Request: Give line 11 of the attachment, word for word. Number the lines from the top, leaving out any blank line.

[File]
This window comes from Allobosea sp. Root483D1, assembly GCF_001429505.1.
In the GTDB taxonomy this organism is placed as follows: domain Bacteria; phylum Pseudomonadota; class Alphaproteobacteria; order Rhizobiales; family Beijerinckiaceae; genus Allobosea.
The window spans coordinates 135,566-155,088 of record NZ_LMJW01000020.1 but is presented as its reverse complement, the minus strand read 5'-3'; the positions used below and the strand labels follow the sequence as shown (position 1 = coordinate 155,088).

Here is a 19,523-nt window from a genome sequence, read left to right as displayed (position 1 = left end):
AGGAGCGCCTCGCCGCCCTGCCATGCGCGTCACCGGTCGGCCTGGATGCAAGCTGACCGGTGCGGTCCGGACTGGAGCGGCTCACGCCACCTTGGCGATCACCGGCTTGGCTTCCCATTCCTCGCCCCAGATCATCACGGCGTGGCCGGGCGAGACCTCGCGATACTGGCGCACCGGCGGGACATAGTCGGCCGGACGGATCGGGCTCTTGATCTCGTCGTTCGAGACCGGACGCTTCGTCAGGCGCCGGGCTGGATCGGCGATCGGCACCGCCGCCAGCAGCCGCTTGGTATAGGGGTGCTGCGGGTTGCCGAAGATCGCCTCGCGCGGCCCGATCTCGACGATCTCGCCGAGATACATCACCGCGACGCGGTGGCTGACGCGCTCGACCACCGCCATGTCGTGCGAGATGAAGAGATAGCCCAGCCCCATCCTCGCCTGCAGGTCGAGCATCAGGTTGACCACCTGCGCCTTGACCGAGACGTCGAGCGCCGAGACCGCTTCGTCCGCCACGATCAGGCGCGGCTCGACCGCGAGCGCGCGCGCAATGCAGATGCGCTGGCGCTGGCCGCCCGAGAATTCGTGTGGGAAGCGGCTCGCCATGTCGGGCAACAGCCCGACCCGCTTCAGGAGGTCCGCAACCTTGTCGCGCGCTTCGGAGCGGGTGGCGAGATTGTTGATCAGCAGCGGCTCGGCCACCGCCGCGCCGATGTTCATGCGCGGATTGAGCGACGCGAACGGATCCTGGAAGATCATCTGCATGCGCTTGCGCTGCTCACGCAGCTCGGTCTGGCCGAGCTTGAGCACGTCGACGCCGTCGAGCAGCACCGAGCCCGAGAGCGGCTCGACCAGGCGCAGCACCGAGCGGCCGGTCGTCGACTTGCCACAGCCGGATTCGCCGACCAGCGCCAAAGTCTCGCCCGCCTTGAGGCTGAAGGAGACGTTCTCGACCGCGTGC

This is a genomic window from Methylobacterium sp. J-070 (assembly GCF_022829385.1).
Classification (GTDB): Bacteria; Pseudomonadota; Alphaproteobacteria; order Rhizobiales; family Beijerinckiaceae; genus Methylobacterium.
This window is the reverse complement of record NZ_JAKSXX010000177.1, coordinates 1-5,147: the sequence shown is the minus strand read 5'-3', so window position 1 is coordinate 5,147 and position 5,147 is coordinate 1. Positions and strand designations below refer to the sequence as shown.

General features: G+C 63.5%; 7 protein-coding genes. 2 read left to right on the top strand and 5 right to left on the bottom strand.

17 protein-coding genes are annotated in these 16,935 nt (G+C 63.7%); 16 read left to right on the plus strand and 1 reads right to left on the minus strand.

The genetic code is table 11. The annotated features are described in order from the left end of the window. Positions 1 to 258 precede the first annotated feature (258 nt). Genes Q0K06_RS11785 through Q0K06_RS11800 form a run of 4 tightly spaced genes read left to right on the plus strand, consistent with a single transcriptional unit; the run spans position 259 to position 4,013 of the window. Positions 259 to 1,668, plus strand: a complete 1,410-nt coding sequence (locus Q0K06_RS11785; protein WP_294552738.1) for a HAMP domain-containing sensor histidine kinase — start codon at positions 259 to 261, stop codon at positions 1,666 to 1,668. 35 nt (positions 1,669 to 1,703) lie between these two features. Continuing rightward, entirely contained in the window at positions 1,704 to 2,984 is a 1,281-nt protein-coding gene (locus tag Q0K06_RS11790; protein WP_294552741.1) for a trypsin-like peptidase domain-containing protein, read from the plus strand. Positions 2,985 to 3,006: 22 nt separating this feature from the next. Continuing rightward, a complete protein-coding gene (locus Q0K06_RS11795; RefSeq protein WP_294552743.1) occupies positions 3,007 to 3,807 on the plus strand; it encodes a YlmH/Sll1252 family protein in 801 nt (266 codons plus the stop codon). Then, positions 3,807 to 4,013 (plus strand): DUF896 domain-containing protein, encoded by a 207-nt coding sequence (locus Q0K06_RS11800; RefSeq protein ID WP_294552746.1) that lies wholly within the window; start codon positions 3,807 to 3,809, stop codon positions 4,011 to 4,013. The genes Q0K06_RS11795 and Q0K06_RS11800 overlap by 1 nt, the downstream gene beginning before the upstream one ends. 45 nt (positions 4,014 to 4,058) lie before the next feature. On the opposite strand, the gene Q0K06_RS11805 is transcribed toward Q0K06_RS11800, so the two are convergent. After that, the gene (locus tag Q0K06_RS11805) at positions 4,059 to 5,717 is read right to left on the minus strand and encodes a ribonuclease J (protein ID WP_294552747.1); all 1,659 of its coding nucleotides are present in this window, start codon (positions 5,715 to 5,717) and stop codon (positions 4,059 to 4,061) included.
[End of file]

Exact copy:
The genetic code is table 11. The annotated features are described in order from the left end of the window. Positions 1 to 258 precede the first annotated feature (258 nt). Genes Q0K06_RS11785 through Q0K06_RS11800 form a run of 4 tightly spaced genes read left to right on the plus strand, consistent with a single transcriptional unit; the run spans position 259 to position 4,013 of the window. Positions 259 to 1,668, plus strand: a complete 1,410-nt coding sequence (locus Q0K06_RS11785; protein WP_294552738.1) for a HAMP domain-containing sensor histidine kinase — start codon at positions 259 to 261, stop codon at positions 1,666 to 1,668. 35 nt (positions 1,669 to 1,703) lie between these two features. Continuing rightward, entirely contained in the window at positions 1,704 to 2,984 is a 1,281-nt protein-coding gene (locus tag Q0K06_RS11790; protein WP_294552741.1) for a trypsin-like peptidase domain-containing protein, read from the plus strand. Positions 2,985 to 3,006: 22 nt separating this feature from the next. Continuing rightward, a complete protein-coding gene (locus Q0K06_RS11795; RefSeq protein WP_294552743.1) occupies positions 3,007 to 3,807 on the plus strand; it encodes a YlmH/Sll1252 family protein in 801 nt (266 codons plus the stop codon). Then, positions 3,807 to 4,013 (plus strand): DUF896 domain-containing protein, encoded by a 207-nt coding sequence (locus Q0K06_RS11800; RefSeq protein ID WP_294552746.1) that lies wholly within the window; start codon positions 3,807 to 3,809, stop codon positions 4,011 to 4,013. The genes Q0K06_RS11795 and Q0K06_RS11800 overlap by 1 nt, the downstream gene beginning before the upstream one ends. 45 nt (positions 4,014 to 4,058) lie before the next feature. On the opposite strand, the gene Q0K06_RS11805 is transcribed toward Q0K06_RS11800, so the two are convergent. After that, the gene (locus tag Q0K06_RS11805) at positions 4,059 to 5,717 is read right to left on the minus strand and encodes a ribonuclease J (protein ID WP_294552747.1); all 1,659 of its coding nucleotides are present in this window, start codon (positions 5,715 to 5,717) and stop codon (positions 4,059 to 4,061) included.